You’ve Got Marketing Automation. Now What?
A big trend for 2011 has been the shift toward marketing automation. This is largely due to a rise in social media, SEO/SEM and inbound marketing. These nuances have allowed marketers to do more customer touches with less internal resources. However, marketers are now faced with new challenges as they find themselves completely rethinking their strategies.
So what do you do once you’ve started a marketing automation program? Mac McConnell, Managing Partner & Founder at BlueBird Strateties, wrote a great article for Marketing Automation Software Guide touching on the pain points marketers face after implementing an automation program. Through his experiences, Mac has identified 3 areas marketers struggle with after implementation:
- Lead Sources
- Good Content
- Lead Scoring
Content Syndication and Rockstar Content
For channel marketers, implementing a marketing automation program such as content syndication can be great. But what if you don’t have a good source for content? In his article, Mac says that the biggest choke-point he sees organizations face is updating content, keeping it fresh and relevant for end users. Vendors running content syndication programs should plan ahead when creating content. Think about the different sources of content you have internally to create web content pushed to partner websites. Make sure those sources are able to update content often, perhaps quarterly or even monthly.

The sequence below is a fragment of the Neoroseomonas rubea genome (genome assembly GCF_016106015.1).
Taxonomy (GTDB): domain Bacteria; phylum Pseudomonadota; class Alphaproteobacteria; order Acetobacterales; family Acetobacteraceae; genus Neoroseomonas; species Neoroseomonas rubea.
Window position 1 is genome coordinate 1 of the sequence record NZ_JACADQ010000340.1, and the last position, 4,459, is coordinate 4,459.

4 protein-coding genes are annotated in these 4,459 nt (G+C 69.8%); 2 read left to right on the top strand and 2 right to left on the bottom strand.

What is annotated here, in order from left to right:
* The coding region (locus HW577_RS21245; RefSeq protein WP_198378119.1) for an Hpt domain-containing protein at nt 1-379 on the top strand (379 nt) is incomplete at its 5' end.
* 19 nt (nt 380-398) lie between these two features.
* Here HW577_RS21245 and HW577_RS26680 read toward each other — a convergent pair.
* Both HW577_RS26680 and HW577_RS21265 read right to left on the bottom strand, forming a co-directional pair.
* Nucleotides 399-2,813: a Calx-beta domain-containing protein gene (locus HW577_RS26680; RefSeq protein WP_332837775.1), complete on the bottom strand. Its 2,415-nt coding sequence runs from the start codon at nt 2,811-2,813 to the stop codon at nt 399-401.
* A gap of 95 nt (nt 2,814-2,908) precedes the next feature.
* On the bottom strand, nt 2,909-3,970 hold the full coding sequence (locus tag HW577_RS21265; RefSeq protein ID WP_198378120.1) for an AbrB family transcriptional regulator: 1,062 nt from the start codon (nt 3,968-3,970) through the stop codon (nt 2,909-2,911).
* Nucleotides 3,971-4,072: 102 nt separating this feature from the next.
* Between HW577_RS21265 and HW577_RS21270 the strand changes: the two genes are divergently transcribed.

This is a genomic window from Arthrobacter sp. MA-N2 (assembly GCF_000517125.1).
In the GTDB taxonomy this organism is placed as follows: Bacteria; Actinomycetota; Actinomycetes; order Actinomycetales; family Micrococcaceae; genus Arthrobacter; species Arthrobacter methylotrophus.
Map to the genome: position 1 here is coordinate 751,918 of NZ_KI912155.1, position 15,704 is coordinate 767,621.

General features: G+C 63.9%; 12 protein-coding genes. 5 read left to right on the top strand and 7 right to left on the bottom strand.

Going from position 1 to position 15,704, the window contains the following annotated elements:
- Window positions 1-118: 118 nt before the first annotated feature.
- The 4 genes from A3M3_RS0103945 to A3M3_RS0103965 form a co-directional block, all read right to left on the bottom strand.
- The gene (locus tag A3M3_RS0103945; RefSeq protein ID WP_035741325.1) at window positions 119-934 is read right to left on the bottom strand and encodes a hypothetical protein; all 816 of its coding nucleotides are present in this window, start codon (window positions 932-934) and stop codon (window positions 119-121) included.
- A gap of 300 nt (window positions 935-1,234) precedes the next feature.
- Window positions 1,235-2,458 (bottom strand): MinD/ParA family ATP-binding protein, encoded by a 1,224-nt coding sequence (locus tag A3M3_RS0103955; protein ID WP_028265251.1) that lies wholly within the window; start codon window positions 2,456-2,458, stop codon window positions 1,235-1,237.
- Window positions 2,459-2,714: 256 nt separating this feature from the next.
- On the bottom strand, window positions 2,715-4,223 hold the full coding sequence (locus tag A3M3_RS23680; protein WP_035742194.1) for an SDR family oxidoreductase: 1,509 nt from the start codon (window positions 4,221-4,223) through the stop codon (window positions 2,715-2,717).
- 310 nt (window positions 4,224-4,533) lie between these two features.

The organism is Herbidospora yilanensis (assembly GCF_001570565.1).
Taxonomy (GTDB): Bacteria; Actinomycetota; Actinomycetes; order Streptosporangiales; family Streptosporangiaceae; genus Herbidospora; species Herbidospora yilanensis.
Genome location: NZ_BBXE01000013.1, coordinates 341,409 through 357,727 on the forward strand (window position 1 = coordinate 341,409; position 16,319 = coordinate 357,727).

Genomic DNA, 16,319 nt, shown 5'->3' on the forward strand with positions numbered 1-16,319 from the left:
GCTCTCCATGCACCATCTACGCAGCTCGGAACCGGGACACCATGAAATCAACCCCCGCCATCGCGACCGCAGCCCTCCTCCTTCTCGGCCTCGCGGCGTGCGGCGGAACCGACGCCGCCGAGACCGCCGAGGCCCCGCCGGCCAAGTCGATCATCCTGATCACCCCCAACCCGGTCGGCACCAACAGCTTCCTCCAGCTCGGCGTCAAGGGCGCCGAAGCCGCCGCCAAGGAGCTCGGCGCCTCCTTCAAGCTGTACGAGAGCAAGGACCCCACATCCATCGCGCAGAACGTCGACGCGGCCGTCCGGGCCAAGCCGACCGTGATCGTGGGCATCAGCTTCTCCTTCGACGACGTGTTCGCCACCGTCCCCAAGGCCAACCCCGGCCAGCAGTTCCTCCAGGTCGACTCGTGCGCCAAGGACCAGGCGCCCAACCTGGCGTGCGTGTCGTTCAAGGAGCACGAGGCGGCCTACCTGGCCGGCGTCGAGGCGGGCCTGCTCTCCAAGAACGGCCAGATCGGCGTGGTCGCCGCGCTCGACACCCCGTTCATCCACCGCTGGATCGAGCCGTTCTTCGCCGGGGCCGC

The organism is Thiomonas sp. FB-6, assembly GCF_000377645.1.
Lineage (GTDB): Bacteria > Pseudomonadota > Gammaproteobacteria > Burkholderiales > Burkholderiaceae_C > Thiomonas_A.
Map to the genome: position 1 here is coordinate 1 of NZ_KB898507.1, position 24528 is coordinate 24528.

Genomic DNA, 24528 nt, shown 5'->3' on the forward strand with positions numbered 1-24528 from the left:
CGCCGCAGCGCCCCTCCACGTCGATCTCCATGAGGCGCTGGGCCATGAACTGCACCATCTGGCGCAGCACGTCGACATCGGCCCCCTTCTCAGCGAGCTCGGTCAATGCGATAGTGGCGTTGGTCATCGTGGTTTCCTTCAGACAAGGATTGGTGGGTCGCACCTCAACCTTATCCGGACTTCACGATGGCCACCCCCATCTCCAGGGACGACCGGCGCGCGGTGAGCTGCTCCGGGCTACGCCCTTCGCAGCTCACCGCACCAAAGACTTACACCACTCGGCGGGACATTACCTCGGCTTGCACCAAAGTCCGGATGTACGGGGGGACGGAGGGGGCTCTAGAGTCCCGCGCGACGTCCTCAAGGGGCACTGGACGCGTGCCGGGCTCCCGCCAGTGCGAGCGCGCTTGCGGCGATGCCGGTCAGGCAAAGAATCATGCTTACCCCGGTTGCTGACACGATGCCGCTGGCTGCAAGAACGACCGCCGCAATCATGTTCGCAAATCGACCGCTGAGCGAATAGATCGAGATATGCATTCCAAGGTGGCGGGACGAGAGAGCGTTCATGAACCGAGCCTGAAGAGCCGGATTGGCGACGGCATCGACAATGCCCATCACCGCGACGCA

And you don’t always have to update all the content you’re syndicating. A quick win for vendors is to simply change out a few promotions each time they update partners’ syndicated showcases.
In the article, Mac shows just how successful great content can be. The example below shows the results of three separate emails sends:
The key here is writing fresh content that helps the buyer meet their goals, not your’s. The yield on any marketing initiative, be it automated or tradition, will ultimately increase with the right message.
Beyond Content — Demand Generation
Once you’ve set the stage with rockstar content and guaranteed you have a fresh source for updates, you can then start worrying about pushing leads to partner websites. Mac says that it is hard to know the full lifecycle of a lead if you have multiple touch points (i.e. tradeshows, content syndication, email campaigns, list rental). Thus, the most important factor for nurturing leads for partners is message consistency.
For channel vendors to truly understand the lead-to-sale process for their solution providers, they must enable partners to function with limited to no marketing resources. Everything Channel released research late last year showing an astounding 63% of solution providers don’t have a dedicated marketing resource. So, to further support Mac’s point, setting up a marketing automation pipeline for partners is simply not enough. Vendors can also help partners run automation programs through managed services and virtual marketing manager programs.
If you can’t provide this type of help to your partners, it may be time to seek some additional help.
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